• Quorum safe approach is a minimal safety mode, it is chosen when specific conditions are met. Here SF tries to be economical of the node capacity. The replicas belong to a single partition and the quorum will be treated in maximum difference way and others may be placed in same FD/UD.

Instance / Replica : The term instance is used to refer the stateless service copies and replica is used to refer the stateful service copies but in this article I have used the term replica to refer both.

Quorum: A quorum in a stateless service is the number of requested (instance count) replicas, and a quorum in a stateful service is the number of requested minimum replica set size.

If you have read the recommended article, we can summarize the placement approach of SF with a simple pseudo code like below.

rs: replica size, fd : fault domain, ud: update domain n: number of nodes

if ( rs % fd == 0 && rs % ud == 0 && n <= (fd * ud) )
        return "quorum safe"
       return "maximum difference"

SF deciding an approach would not yield the successful placement. Because this is just a decision for the placement strategy, once the decision is made SF looks for available nodes which meet the placement criteria.

If there’s not enough nodes to place the services then SF will throw either an error / warning depending on the situation.

FD:UD = 1:1 Case with Virtual Cluster

The below table shows the cluster  simulation. I created this Excel sheet to understand the cluster and added some functions to simulate the cluster. I have translated the high level logical decisions SF makes into simple Excel functions.

Download from : Cluster Visualization Excel


The first section of this report shows the scenario without any placement constraints. So the all FDs/UDs and all nodes are available to all the services.

Replica minimum is a must to have replica count of a partition of a Stateful service. Target replica is the desired number of replicas for the partition. Stateless services have the replica minimum equal to the target number of replicas, because there’s no such idea as minimum replica in Stateless services.


  1. Row #15 and #16 – Stateless service replica is greater than available FD/UD. Though they are different approaches the bottom line is that cluster does not have enough number of FD/UD. SF reports an ERROR.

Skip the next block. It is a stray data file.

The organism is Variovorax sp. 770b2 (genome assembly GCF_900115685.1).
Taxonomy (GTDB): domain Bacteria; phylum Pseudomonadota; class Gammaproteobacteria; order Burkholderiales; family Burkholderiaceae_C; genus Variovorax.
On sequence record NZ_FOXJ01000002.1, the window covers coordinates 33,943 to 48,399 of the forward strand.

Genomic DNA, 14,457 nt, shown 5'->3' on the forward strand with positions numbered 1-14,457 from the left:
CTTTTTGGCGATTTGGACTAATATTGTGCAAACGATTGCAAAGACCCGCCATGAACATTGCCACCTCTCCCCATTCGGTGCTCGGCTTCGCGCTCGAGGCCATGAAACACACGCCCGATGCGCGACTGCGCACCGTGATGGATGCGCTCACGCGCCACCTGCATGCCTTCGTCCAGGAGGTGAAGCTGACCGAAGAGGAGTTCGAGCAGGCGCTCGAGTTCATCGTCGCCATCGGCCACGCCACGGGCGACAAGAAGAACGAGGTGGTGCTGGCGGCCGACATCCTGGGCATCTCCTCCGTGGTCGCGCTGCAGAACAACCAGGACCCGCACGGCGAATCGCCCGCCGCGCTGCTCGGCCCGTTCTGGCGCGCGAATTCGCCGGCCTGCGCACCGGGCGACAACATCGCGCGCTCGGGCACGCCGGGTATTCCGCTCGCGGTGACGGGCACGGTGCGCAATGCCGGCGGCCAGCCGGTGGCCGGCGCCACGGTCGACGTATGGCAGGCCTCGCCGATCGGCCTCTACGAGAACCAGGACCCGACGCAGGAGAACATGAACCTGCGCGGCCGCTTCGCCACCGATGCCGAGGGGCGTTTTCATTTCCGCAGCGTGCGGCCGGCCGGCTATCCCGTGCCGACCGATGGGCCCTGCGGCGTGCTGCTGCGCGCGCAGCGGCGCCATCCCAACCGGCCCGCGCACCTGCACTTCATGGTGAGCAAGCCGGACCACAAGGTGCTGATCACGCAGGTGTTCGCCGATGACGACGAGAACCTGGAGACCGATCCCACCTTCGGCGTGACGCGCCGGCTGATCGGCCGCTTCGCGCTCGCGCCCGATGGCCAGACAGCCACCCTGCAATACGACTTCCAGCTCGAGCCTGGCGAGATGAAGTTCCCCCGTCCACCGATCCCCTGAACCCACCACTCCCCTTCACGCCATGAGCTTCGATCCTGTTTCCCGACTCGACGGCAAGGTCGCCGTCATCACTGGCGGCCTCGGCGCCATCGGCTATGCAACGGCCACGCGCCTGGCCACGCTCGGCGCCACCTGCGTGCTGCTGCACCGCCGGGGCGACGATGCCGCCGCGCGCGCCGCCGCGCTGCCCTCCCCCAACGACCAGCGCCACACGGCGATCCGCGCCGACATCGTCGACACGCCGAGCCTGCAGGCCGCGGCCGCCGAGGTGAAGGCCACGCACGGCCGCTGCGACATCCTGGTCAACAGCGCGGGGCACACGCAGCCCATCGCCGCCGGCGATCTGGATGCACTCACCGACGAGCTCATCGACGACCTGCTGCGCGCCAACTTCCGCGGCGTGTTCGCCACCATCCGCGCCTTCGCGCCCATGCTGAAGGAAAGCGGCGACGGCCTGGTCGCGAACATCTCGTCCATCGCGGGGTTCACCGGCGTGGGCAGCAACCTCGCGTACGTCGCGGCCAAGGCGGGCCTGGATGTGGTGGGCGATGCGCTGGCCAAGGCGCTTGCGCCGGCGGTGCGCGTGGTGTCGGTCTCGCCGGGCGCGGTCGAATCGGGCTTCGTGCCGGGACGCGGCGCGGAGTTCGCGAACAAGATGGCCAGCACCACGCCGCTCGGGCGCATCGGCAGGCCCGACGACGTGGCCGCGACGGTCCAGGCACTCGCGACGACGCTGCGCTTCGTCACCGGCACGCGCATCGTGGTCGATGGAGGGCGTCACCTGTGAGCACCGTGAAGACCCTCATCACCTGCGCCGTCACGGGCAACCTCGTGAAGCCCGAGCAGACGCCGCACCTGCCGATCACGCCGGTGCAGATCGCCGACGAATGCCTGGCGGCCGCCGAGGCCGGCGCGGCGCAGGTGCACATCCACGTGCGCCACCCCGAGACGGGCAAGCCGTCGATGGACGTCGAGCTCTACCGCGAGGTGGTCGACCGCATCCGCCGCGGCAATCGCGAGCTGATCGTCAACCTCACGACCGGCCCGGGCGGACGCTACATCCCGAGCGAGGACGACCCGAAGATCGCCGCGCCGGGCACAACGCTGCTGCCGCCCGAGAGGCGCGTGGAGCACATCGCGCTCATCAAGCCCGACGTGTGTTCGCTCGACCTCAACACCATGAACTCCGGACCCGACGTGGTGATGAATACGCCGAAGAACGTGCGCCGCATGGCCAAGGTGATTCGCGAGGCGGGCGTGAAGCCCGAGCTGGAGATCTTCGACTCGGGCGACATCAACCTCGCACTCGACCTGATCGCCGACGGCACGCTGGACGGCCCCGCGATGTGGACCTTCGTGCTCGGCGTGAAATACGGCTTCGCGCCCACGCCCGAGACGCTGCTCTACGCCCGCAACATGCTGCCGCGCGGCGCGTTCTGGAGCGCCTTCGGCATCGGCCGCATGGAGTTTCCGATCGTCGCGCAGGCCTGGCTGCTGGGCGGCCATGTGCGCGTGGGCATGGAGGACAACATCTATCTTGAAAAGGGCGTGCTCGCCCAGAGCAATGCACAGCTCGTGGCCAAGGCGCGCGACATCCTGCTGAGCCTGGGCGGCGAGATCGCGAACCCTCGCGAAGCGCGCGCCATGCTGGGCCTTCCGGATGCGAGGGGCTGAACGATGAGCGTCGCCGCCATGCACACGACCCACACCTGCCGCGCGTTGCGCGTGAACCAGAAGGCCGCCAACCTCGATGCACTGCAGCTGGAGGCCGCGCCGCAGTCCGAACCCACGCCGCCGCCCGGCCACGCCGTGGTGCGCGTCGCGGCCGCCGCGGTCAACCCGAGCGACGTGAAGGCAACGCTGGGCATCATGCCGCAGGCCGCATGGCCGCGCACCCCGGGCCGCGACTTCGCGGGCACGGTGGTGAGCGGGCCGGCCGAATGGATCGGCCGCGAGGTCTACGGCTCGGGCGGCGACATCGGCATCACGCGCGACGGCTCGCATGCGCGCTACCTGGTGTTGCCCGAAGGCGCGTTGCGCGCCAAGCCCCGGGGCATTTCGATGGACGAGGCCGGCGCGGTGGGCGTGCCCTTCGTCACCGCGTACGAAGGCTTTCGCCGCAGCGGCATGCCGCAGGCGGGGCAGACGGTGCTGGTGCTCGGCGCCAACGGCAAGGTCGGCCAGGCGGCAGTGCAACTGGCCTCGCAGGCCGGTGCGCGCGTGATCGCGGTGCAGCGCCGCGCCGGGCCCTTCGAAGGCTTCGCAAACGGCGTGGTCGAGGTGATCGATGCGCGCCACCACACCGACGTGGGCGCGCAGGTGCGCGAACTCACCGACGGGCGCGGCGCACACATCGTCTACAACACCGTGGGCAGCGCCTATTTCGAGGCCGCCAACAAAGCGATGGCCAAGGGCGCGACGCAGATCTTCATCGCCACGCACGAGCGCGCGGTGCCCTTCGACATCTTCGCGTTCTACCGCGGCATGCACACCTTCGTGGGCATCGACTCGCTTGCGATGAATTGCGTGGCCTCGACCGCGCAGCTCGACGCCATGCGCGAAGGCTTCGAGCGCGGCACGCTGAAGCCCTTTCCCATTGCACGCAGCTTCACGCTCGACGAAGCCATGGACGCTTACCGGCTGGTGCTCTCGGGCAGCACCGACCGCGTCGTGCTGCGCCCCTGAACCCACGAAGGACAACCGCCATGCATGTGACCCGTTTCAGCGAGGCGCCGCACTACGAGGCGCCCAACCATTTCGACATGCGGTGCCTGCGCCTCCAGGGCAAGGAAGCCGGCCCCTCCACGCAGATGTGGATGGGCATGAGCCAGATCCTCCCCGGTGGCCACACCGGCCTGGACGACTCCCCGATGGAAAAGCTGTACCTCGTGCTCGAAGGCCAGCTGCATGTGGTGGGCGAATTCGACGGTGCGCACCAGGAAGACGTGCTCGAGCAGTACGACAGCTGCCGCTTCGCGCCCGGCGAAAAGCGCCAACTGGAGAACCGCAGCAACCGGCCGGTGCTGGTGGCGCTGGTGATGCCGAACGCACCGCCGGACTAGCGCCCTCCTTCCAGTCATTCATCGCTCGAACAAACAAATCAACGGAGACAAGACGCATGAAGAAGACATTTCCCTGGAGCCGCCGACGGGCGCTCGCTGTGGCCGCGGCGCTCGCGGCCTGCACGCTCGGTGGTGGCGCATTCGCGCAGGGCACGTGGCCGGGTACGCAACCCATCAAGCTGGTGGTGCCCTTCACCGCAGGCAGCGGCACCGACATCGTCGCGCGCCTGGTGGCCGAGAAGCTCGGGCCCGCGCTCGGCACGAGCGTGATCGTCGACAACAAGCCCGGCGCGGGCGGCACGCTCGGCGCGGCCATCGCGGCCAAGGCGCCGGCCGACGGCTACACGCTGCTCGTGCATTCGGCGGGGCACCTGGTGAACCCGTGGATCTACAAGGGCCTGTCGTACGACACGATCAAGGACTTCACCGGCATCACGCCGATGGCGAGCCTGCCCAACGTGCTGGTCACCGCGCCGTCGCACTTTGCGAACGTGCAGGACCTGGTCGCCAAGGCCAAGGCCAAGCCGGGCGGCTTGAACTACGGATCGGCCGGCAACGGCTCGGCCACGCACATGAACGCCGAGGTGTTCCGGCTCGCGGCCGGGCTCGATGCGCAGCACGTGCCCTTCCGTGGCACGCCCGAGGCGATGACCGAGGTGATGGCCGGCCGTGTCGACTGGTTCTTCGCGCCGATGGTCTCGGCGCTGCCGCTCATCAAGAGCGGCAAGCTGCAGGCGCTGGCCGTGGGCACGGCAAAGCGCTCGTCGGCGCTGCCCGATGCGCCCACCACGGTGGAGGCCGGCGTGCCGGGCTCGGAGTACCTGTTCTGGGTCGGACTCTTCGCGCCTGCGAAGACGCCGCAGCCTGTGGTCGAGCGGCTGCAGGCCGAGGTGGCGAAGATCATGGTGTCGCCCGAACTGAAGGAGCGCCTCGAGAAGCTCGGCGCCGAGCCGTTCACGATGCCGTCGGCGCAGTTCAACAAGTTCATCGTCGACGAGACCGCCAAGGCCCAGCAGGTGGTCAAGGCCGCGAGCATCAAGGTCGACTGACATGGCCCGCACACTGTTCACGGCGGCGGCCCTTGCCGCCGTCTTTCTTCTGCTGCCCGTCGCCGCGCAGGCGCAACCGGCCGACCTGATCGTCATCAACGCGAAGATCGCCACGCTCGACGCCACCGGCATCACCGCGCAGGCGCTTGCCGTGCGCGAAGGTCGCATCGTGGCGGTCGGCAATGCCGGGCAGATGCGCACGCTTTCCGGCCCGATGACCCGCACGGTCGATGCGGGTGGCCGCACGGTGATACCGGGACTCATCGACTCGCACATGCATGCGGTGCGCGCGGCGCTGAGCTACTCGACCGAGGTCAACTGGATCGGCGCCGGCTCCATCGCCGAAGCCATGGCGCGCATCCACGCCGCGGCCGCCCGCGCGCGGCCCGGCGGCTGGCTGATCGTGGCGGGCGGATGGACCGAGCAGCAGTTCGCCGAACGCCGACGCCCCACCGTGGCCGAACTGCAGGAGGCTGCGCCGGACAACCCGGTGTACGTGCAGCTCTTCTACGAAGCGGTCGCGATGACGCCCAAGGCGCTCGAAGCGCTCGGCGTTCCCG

2. Row #9 – Stateful service minimum replica size is greater than available FD/UD. SF will report an ERROR.  This is a very similar case like above.
  3. Row #10 – Stateful service minimum replica size is lower than available FD/UD but target replica size is higher. SF reports a WARNING.
  4. Row #16 – Stateless service replica is greater than available FD/UD. It’s obvious increasing the number of nodes doesn’t make any sense and SF will not use them as long the FD/UD is not expanded. In Row #17 the same scale is achieved with the optimal setup.
  5. Row #22 and #23 – looks same but they have different approaches.  Both run in the warning state because both approaches have met the minimum replica size but not the target replica size.

Second section has the cluster implementation with the placement constraints. So the report is filled with FD:UD 2:2 in ex and FD:UD = 4:4 in nex. Visualizing them as two difference clusters.


Here I’ve summarized things for quick decision making.

Rule #1:  In stateless services replicas CANNOT scale more than the number of valid fault domains in the cluster. Trying so will cause error.

Rule #2: In stateful services configured minimum (this cannot be lower than 3) replica count of a partition CANNOT scale more than the number of valid fault domains in the cluster. Trying so will cause error.

Rule #3: Whenever possible SF tries to be economical in its placement decision not using all nodes. Consider Row #18 and #19, here in #19 the SF has 4 nodes in four different FD/UD but still decides Quorum Safe.

Like the static node properties there can be dynamic node properties which are also considered in decision making and influences the available FD/UD. In this article I haven’t covered those cases.

In fact if we’re to summarize the ultimatum

If you’re to scale your service (regardless of stateless or stateful) to x number of copies then you should have minimum x number FDs satisfying all specified placement constraints of that service.

It sounds very analogous to a typical stateless web application scale out. 😉